Large-user sectors (sectors assigned by Royal Mail to business users) have been added as sources and targets. Where a large-user sector has a residential equivalent, times to and from that equivalent have been used.

Latest features:

  • Road links passing over bridges have been classified separately and assigned low speed values
  • Links inside the London congestion zone have been classified separately and assigned low speed values to model reluctance to enter
  • The speed tables used have been revised based on Department of Transport research figures. This generally results in longer times.

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What browsers are compatible with MapVision or JICREG mapping?

MapVision works in Internet Explorer 5.5 and higher, but may be edited to work within other browsers such as Mozilla Firefox.

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What is a macro?

A macro is file that you can run with a piece of software, such as Prospex. Running a macro in Prospex automates a series of procedures in the software, saving the user the time and effort it takes to do repetitive tasks.

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What is the difference between vector and raster graphics?

A vector graphic is a graphic drawn as lines, polygons and text, whereas a raster graphic is drawn as an array of coloured dots. Raster graphics are faster to display but the image quality suffers when they are scaled up or down. They are usually larger than a vector graphics image file and are supported by a larger number of applications.

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What is the difference between image files?

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Windows MetaFile (WMF)

A WMF file contains a sequence of graphical-device-interface (GDI) function calls ("commands" to the Windows operating system) that results in the presentation of a graphic image. Some of the function calls are equivalent to vector graphics statements and others identify stored bitmap or literal specifications of which bits to illuminate (raster graphics images).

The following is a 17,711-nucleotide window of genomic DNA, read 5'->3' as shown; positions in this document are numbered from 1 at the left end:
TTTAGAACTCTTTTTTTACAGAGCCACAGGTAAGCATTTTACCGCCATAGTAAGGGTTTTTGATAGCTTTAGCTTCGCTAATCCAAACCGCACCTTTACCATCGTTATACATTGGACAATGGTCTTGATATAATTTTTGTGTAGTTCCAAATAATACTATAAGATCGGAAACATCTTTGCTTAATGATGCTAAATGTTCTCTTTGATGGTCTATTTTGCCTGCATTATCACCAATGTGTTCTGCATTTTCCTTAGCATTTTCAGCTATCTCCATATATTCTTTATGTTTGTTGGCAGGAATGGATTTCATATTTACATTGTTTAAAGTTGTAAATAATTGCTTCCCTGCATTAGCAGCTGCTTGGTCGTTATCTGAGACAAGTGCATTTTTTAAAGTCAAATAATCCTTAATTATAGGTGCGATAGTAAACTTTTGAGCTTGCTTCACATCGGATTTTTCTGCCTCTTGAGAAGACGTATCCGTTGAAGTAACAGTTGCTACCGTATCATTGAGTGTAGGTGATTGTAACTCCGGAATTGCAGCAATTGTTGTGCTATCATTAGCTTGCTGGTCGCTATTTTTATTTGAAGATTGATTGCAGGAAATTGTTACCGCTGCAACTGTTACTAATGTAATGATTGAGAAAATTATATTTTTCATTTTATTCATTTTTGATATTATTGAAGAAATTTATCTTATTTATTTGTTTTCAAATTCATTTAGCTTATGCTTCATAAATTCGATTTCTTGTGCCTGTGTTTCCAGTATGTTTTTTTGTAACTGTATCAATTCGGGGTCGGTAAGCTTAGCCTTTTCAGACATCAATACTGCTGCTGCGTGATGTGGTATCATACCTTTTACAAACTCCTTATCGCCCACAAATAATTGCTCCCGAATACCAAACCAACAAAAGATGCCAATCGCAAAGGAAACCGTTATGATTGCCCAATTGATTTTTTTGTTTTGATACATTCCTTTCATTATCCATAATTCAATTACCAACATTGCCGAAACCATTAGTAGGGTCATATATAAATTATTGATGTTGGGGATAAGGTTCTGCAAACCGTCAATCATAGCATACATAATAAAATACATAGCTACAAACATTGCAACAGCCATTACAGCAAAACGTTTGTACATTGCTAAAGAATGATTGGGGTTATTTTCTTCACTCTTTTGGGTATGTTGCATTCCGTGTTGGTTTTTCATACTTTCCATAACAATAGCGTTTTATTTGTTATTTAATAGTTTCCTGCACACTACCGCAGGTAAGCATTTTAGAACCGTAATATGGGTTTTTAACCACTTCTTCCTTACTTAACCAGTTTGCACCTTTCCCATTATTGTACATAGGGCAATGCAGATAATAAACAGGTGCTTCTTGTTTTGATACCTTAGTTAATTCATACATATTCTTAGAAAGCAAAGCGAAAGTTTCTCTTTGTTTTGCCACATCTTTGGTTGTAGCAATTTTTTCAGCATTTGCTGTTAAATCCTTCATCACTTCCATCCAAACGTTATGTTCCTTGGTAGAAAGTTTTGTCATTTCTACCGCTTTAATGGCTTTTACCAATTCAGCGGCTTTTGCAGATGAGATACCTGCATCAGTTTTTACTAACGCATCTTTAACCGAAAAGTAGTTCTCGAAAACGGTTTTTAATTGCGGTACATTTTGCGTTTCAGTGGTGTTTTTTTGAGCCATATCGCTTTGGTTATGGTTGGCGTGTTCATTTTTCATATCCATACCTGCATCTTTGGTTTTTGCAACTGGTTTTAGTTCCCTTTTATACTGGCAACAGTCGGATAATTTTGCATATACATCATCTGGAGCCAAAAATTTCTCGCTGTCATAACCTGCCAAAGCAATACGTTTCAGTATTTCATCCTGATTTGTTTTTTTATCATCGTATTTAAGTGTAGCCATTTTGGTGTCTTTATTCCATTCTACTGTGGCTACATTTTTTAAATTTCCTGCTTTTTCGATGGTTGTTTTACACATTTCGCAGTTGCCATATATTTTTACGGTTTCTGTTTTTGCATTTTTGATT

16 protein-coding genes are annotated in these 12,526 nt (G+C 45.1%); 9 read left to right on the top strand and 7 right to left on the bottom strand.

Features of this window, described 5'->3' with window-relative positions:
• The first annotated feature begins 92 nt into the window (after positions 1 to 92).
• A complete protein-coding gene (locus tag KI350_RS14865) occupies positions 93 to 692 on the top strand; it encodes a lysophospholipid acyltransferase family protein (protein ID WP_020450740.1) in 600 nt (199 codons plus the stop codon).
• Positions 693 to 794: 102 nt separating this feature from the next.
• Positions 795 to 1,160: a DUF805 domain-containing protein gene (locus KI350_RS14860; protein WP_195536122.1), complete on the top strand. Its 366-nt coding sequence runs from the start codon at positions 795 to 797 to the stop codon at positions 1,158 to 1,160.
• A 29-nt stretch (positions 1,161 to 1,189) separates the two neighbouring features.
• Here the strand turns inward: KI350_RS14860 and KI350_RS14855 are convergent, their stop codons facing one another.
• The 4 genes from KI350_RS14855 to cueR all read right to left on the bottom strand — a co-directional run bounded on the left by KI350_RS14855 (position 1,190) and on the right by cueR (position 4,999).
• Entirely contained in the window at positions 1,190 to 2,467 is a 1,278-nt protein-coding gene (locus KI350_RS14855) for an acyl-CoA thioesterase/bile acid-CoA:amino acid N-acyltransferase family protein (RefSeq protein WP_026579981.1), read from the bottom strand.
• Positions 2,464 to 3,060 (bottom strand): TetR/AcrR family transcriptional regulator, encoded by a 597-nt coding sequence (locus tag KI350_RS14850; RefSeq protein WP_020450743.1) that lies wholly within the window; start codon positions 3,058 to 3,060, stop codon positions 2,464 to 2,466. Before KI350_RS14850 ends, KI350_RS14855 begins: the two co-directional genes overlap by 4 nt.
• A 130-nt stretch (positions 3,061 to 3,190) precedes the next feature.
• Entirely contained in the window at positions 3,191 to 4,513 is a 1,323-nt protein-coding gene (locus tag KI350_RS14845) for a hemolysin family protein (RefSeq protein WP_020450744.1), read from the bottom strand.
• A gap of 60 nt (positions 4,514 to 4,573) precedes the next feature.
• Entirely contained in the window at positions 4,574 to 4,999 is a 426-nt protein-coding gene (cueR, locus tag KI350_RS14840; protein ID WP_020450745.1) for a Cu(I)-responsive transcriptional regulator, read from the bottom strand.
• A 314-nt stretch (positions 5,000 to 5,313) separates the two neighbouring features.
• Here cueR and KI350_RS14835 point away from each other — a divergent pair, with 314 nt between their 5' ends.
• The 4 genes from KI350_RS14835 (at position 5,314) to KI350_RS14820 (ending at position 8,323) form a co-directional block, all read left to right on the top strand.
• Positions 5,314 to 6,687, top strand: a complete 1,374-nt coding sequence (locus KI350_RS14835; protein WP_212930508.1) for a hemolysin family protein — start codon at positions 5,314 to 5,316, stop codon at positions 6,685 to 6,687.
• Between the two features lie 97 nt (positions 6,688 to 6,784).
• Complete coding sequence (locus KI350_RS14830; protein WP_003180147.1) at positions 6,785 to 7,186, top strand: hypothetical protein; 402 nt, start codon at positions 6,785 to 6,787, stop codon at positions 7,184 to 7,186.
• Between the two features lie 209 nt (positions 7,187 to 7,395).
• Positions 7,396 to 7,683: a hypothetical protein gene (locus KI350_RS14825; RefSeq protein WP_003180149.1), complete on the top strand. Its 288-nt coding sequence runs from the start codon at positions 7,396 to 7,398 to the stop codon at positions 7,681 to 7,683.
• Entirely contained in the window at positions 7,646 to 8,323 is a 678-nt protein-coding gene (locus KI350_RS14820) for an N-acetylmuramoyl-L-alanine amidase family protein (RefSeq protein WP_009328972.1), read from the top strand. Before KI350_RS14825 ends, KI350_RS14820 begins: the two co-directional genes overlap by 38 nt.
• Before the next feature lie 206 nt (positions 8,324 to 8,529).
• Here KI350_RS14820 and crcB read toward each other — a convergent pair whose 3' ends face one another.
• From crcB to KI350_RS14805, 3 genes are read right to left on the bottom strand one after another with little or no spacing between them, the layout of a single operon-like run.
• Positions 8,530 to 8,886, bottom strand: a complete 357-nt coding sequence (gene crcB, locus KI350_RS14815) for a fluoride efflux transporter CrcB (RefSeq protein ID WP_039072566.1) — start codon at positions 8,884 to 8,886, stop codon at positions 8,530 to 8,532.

Using WMF files rather than already-built bitmaps saves space when many bitmaps are used repeatedly by different components of the operating system or of an application.

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Enhanced MetaFile (EMF)

The EMF format is the 32-bit version of the original Windows metafile (WMF) format. The EMF format was created to solve the deficiencies of the WMF format in printing graphics from sophisticated graphics programs. The EMF format is device-independent. This means that the dimensions of a graphic are maintained on the printed copy regardless of the resolution in dots per inch of the printer. In a network, the smaller file size of the EMF format reduces network traffic. EMF is the spool file used by the Windows operating system.

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Joint Photographic Experts Group (JPEG, JPG)

A JPEG (pronounced JAY-peg) is a graphic image file created by choosing from a range of compression qualities such that you can make a trade-off between image quality and file size. JPEG is "lossy," meaning that the decompressed image isn't quite the same as the one you started with. (There are lossless image compression algorithms, but JPEG achieves much greater compression than is possible with lossless methods.)

Together with the Graphic Interchange Format (GIF) and Portable Network Graphic (PNG) file formats, the JPEG is one of the image file formats supported on the World Wide Web, usually with the file suffix of ".jpg".

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Graphics Interchange Format (GIF)

GIF (Graphics Interchange Format) is a graphic image file that is used widely on the World Wide Web due to its wide support and portability. The format supports animations and allows a separate palette of 256 colours for each frame. The colour limitation makes the GIF format unsuitable for reproducing colour photographs and other images with continuous colour, but it is well-suited for more simple images such as graphics or logos with solid areas of colour.